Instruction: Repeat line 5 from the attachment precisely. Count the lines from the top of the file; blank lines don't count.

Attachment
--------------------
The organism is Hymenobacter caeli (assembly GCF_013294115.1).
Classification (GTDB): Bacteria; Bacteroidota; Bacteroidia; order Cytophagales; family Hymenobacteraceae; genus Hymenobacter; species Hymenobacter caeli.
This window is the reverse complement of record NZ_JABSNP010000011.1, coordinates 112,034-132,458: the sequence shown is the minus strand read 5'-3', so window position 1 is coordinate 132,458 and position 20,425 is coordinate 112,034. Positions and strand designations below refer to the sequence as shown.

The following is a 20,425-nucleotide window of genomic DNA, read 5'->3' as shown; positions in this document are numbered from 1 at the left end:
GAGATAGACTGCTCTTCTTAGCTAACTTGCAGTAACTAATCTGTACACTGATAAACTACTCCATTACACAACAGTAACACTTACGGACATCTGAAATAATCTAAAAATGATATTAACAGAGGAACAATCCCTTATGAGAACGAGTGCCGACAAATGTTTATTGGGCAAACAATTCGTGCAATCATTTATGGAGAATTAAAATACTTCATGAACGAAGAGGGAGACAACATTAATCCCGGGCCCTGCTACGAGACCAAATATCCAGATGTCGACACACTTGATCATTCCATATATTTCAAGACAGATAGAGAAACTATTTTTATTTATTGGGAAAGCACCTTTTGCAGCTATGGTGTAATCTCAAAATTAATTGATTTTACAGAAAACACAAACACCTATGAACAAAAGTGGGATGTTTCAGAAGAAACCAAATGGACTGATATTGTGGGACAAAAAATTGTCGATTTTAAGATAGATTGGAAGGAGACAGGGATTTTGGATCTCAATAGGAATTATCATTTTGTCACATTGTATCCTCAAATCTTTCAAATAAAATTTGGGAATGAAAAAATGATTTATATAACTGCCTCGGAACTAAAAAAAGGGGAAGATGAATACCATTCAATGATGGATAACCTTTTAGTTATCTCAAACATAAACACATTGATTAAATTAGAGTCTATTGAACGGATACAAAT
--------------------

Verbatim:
GAGATAGACTGCTCTTCTTAGCTAACTTGCAGTAACTAATCTGTACACTGATAAACTACTCCATTACACAACAGTAACACTTACGGACATCTGAAATAATCTAAAAATGATATTAACAGAGGAACAATCCCTTATGAGAACGAGTGCCGACAAATGTTTATTGGGCAAACAATTCGTGCAATCATTTATGGAGAATTAAAATACTTCATGAACGAAGAGGGAGACAACATTAATCCCGGGCCCTGCTACGAGACCAAATATCCAGATGTCGACACACTTGATCATTCCATATATTTCAAGACAGATAGAGAAACTATTTTTATTTATTGGGAAAGCACCTTTTGCAGCTATGGTGTAATCTCAAAATTAATTGATTTTACAGAAAACACAAACACCTATGAACAAAAGTGGGATGTTTCAGAAGAAACCAAATGGACTGATATTGTGGGACAAAAAATTGTCGATTTTAAGATAGATTGGAAGGAGACAGGGATTTTGGATCTCAATAGGAATTATCATTTTGTCACATTGTATCCTCAAATCTTTCAAATAAAATTTGGGAATGAAAAAATGATTTATATAACTGCCTCGGAACTAAAAAAAGGGGAAGATGAATACCATTCAATGATGGATAACCTTTTAGTTATCTCAAACATAAACACATTGATTAAATTAGAGTCTATTGAACGGATACAAAT